Reversing the Damage

We have committed more than $8 trillion to bailing out banks, but one common lament, from many business owners and prospective homeowners, is that the very same banks are reluctant to make loans. We need to modernize existing laws and enact some new ones in order to restore flows of credit.

One immediate remedy is the CRA Modernization Act of 2009. This proposed law would strengthen the existing Community Reinvestment Act to make it more effective and expand CRA's purview to financial institutions other than banks.

Had the existing CRA covered independent mortgage companies, most of the unsavory lending practices that led to millions of foreclosures and brought down the nation's economy would not have occurred. Top economic researchers from the Federal Reserve have found that less than 7 percent of the high-cost, high-risk loans that are at the source of our economic and foreclosure calamity were made by CRA?regulated institutions.

As it turns out, regulatory oversight matters. A CRA?regulated bank would have CRA examiners looking over their loan portfolios and practices to prevent unethical, unsafe, unsound, and discriminatory lending practices. The regulatory oversight for non-bank mortgage institutions was all but nonexistent. The CRA Modernization Act of 2009 would level the playing field by treating banks and non-banks alike, while increasing average Americans' access to credit and capital.

    Here's a list of lenders not currently covered by CRA:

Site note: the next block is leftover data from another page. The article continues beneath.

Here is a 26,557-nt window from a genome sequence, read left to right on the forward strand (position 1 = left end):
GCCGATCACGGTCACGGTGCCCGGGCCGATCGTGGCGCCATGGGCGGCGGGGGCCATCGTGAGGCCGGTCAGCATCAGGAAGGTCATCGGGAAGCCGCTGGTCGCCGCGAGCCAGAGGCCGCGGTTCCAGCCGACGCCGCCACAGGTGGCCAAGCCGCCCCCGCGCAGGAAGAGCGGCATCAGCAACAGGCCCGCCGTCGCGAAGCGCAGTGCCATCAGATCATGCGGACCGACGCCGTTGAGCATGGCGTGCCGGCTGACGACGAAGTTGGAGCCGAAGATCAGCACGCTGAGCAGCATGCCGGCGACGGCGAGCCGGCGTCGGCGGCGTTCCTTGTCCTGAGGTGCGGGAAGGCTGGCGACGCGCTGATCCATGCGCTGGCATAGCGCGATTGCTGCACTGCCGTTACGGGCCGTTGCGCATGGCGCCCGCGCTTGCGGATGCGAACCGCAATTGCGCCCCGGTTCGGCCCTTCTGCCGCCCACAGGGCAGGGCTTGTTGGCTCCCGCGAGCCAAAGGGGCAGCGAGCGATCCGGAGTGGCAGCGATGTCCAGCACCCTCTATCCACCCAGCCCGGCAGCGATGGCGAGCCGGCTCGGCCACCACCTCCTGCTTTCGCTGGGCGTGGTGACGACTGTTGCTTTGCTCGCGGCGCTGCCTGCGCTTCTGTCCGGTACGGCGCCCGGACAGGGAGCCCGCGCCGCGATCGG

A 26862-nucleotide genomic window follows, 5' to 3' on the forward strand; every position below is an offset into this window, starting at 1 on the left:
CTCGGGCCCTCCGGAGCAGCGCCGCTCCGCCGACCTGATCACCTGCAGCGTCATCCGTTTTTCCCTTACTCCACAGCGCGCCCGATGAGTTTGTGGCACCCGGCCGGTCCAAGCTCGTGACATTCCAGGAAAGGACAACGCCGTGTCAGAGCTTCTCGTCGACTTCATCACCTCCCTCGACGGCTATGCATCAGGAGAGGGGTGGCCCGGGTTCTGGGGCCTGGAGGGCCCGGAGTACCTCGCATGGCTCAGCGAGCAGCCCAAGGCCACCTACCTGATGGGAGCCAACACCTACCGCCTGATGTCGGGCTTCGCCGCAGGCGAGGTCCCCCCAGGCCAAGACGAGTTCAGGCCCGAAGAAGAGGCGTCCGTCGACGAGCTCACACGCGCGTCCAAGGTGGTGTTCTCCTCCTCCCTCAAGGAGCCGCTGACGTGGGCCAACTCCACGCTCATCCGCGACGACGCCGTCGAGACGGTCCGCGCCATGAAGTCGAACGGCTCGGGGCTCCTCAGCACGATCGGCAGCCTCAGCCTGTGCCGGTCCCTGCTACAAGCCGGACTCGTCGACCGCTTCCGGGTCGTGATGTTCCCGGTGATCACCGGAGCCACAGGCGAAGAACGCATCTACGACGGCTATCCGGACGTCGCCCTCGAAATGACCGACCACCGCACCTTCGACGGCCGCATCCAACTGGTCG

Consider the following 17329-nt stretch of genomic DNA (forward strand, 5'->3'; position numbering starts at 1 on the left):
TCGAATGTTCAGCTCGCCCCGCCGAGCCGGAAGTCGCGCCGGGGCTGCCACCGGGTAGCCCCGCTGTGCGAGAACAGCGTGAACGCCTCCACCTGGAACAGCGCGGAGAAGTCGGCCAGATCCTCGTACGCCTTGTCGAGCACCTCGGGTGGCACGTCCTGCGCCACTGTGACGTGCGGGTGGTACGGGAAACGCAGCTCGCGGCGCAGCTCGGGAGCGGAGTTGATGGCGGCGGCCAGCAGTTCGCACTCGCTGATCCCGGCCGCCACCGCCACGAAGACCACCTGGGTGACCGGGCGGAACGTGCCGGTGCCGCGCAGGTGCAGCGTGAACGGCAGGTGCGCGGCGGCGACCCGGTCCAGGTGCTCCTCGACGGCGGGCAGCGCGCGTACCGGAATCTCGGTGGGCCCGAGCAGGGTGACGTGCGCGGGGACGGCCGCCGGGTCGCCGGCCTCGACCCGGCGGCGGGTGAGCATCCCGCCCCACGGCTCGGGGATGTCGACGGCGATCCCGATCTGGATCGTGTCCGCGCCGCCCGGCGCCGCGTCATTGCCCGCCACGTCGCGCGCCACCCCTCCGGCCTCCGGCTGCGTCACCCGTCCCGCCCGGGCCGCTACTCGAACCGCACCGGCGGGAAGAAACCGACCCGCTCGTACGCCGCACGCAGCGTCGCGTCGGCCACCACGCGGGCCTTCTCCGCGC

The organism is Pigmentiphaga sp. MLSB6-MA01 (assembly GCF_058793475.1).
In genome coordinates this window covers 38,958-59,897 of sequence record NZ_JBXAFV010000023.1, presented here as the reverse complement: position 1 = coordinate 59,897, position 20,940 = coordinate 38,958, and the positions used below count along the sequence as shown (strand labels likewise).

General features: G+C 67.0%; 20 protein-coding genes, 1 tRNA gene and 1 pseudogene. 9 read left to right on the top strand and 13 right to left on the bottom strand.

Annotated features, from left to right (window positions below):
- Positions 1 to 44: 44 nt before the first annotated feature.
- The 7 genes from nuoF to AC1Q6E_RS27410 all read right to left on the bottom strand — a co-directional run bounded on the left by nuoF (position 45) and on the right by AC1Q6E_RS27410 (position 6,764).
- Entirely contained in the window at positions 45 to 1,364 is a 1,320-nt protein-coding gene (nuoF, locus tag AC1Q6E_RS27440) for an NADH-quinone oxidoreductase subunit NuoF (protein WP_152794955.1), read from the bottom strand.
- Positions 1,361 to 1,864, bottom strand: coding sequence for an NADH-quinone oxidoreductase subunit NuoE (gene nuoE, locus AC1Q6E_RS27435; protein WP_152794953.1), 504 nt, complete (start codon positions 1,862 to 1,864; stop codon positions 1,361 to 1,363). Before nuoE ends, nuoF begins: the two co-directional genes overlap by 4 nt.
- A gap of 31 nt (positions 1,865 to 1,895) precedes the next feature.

• Independent Mortgage Companies (to name a few that have disappeared: Countrywide, Ameriquest, New Century Financial Corporation, Option One, Golden West)
  • Mainstream Credit Unions (not predatory lenders but they lag behind banks in most areas in serving minorities and low-wealth borrowers)
  • n Insurance Companies (try being a business and getting a loan where insurance companies refuse to issue property or casualty insurance in your community)
  • Securities Firms (Morgan Stanley, Bear Stearns, Charles Schwab, and others)


With the expansion of CRA to other financial institutions, we not only decrease unsafe lending practices but exponentially expand the responsible credit available to low-, moderate-, and middle-income neighborhoods for small businesses, homeowners, investors, and others. Literally trillions of additional private-sector dollars would be available for reinvestment in cities and towns, and all this without government subsidies (such as the $11 trillion welfare payment already appropriated for our financial-services system).

The new legislation would also improve the system for evaluating banks, so that predatory lending and racial discrimination would be explicitly penalized. It would provide far more detailed data on lending practices. Lending to small cities and towns as well as to rural areas would also be explicitly covered.


But expanding CRA regulation is not sufficient. The legacy of the sub-prime collapse is also an epidemic of foreclosures. Thus far, the administration's response has been far too feeble.

President Barack Obama's $75 billion program, Making Home Affordable, creates financial incentives to loan servicers, banks, and investors who modify loans. Yet the program is entirely voluntary for the banks. The one possible stick, proposed authority for bankruptcy judges to order modification of loan terms, was rejected by the Senate after the administration failed to press for it.